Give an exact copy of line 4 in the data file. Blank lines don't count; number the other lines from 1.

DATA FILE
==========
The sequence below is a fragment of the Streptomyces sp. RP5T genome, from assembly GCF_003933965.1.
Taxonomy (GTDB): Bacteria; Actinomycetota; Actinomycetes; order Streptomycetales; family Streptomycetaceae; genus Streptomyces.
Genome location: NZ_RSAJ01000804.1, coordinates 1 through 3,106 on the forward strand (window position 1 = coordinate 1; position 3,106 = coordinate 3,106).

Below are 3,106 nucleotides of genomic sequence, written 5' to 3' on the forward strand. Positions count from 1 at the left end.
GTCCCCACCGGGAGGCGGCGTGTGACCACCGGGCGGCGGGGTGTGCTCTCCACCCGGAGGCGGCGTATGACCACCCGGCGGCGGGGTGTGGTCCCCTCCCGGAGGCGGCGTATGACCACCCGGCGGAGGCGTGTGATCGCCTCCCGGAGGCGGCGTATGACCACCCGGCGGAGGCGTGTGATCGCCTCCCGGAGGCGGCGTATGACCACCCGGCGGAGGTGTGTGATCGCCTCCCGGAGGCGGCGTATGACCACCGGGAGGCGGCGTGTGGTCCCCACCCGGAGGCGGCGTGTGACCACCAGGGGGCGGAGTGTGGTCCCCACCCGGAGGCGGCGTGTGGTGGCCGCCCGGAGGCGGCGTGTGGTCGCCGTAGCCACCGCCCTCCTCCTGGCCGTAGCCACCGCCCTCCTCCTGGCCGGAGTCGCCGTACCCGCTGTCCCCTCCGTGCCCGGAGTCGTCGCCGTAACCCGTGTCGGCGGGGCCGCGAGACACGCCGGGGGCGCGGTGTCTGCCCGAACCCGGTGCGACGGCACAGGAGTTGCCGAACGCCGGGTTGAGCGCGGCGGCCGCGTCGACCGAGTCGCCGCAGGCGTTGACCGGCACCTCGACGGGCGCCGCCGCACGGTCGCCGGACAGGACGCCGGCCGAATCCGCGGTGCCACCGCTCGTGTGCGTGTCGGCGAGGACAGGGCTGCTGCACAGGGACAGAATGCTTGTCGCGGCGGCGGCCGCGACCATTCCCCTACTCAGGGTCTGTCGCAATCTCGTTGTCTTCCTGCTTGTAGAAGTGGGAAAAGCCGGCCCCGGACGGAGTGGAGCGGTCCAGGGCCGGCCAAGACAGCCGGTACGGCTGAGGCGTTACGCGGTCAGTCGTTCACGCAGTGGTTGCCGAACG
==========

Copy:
Below are 3,106 nucleotides of genomic sequence, written 5' to 3' on the forward strand. Positions count from 1 at the left end.